Referendum Results Retardedly Reach Reporters Retrospectively
By the time you read this OUSA will have announced the fate of the eight motions in its referendum, as well as the results from the International Officer by-election.
Due to insensitive scheduling on the part of OUSA, the results were not yet available when Critic went to print on Thursday night. They will have been released on Critic’s Facebook page on Friday. Critic has now had its mind boggled by the feat of writing a future article in the past tense.
As of Thursday 1126 students had voted in the referendum and 88 had voted in the by-election.
The referendum included eight motions, four of which were external with the other half internal. External motions are those submitted by students, and required the majority support of at least 5% of the student population to pass. These included the motions that OUSA should “actively support prioritising the transition to a carbon neutral University” and provide “a constructive alternative to the proposed liquor ban in North Dunedin”.
Students concerned about OUSA’s close relationship with the University have put forward the motion that OUSA should adopt a policy to “affirm its status as an independent voice for students from the University and direct the Executive to behave as such for the duration of any service level agreement with the University.”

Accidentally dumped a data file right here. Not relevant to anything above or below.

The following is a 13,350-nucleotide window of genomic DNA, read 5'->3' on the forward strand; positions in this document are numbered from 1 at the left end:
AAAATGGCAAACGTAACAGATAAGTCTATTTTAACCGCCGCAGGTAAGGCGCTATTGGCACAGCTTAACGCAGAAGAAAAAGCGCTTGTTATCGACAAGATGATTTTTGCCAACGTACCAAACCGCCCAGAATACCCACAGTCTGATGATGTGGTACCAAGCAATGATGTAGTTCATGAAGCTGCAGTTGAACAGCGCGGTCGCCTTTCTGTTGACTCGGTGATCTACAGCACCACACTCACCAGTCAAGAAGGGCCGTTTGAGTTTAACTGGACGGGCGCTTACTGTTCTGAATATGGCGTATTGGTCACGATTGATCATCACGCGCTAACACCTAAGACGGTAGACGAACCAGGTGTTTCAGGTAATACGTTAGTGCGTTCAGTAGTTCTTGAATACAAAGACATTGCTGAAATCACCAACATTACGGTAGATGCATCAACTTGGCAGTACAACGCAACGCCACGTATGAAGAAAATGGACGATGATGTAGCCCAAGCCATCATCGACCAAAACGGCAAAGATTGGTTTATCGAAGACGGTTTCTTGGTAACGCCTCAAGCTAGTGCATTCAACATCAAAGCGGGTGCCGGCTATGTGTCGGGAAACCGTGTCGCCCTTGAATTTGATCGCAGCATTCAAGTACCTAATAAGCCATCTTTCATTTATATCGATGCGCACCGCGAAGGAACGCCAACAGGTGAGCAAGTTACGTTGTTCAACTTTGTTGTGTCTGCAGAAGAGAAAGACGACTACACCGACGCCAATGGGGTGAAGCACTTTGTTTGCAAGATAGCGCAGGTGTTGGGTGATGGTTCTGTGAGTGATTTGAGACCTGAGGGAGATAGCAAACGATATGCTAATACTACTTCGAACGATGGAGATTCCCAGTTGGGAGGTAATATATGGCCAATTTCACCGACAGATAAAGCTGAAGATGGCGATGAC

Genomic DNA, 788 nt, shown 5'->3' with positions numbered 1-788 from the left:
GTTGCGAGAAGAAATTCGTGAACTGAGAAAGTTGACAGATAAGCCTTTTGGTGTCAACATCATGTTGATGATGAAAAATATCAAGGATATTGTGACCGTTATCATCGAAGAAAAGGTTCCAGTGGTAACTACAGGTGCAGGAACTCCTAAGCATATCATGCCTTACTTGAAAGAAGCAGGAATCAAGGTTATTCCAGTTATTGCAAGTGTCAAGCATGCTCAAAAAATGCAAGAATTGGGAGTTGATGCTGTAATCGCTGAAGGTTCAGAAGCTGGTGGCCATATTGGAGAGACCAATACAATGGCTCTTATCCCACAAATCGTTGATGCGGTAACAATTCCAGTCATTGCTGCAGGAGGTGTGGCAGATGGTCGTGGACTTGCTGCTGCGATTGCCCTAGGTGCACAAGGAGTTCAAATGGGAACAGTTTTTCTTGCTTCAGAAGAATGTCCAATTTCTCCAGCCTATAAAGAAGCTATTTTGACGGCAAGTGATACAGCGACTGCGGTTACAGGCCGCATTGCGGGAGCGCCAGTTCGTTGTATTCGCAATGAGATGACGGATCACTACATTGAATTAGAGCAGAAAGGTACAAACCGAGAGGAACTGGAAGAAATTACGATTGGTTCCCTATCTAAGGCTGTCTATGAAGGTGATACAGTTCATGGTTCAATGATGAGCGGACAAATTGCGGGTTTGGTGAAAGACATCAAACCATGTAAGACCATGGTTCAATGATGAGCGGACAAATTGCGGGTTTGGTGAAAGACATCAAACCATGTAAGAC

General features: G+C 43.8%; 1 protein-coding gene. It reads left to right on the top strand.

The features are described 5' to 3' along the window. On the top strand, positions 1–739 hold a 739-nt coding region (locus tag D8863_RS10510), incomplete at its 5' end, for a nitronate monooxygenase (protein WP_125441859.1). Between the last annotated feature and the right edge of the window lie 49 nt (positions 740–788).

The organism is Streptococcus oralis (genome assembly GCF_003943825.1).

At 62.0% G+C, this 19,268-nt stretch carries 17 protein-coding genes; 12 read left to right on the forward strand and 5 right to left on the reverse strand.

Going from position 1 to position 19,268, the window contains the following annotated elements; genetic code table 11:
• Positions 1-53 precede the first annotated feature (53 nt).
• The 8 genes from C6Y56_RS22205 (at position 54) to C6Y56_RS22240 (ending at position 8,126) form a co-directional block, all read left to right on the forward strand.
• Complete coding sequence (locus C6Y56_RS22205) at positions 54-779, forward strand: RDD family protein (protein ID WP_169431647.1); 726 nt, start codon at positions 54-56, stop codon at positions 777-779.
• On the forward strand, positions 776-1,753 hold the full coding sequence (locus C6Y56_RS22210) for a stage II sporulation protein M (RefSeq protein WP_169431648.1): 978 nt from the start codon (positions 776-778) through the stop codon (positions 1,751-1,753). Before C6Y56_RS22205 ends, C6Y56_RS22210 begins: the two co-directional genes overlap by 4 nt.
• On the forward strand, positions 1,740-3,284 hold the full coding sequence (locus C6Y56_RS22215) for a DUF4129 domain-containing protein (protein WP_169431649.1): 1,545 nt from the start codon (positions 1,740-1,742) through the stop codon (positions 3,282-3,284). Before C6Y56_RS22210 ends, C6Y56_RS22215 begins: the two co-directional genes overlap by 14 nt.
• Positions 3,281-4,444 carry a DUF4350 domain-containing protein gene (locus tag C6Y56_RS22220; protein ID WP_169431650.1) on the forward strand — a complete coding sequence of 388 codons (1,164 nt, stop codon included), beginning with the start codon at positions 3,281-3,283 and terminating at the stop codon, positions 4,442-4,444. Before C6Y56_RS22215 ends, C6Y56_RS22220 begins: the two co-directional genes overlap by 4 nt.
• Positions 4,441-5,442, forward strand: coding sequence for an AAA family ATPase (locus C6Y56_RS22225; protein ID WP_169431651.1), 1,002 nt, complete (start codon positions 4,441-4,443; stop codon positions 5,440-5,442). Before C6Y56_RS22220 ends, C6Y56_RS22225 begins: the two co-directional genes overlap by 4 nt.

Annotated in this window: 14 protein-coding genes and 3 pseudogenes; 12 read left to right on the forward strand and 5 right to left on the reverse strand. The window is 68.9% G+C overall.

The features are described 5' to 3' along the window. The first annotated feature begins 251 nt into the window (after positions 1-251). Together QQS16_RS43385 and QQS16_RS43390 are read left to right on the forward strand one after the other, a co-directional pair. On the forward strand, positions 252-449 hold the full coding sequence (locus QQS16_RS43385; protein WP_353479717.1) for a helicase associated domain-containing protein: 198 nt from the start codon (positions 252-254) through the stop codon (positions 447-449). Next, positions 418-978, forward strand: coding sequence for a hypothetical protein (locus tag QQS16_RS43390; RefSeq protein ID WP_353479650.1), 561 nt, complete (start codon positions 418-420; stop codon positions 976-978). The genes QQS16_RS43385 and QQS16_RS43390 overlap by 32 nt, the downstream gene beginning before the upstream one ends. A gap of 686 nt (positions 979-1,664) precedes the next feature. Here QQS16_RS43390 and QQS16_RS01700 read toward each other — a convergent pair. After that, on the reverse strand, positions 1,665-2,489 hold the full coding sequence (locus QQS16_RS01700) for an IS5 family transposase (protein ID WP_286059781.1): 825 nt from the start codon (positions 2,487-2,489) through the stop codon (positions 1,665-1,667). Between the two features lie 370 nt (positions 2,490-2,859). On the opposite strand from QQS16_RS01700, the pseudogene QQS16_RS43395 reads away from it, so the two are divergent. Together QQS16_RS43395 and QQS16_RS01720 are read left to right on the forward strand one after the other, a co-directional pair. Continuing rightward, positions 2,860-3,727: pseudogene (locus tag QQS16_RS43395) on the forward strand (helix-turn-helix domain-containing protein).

The VSM dead horse has been given another flogging thanks to the motion that OUSA should “affirm its continued support for universal student membership, and call for the immediate repeal of the Education (Freedom of Association) Amendment Act 2011”.
The remaining four internal motions were put forward by OUSA and required only a 1% quorum. These covered routine matters, including the aceptance of OUSA’s annual report and financial statements, and the appointment of Pricewaterhouse Coopers as OUSA’s auditors and Anderson Lloyd as its honorary solicitors.
In the by-election Yee Min Chua ran unopposed, meaning the only question is whether the No Confidence camp could thwart her bid for the position of International Officer.
As a side note, Critic wishes to remind readers that “referendums” is a valid word, and provides a clearer and less pretentious alternative to the Latin-sounding “referenda”. Also, “octopi” is a truly amazing word. That is all.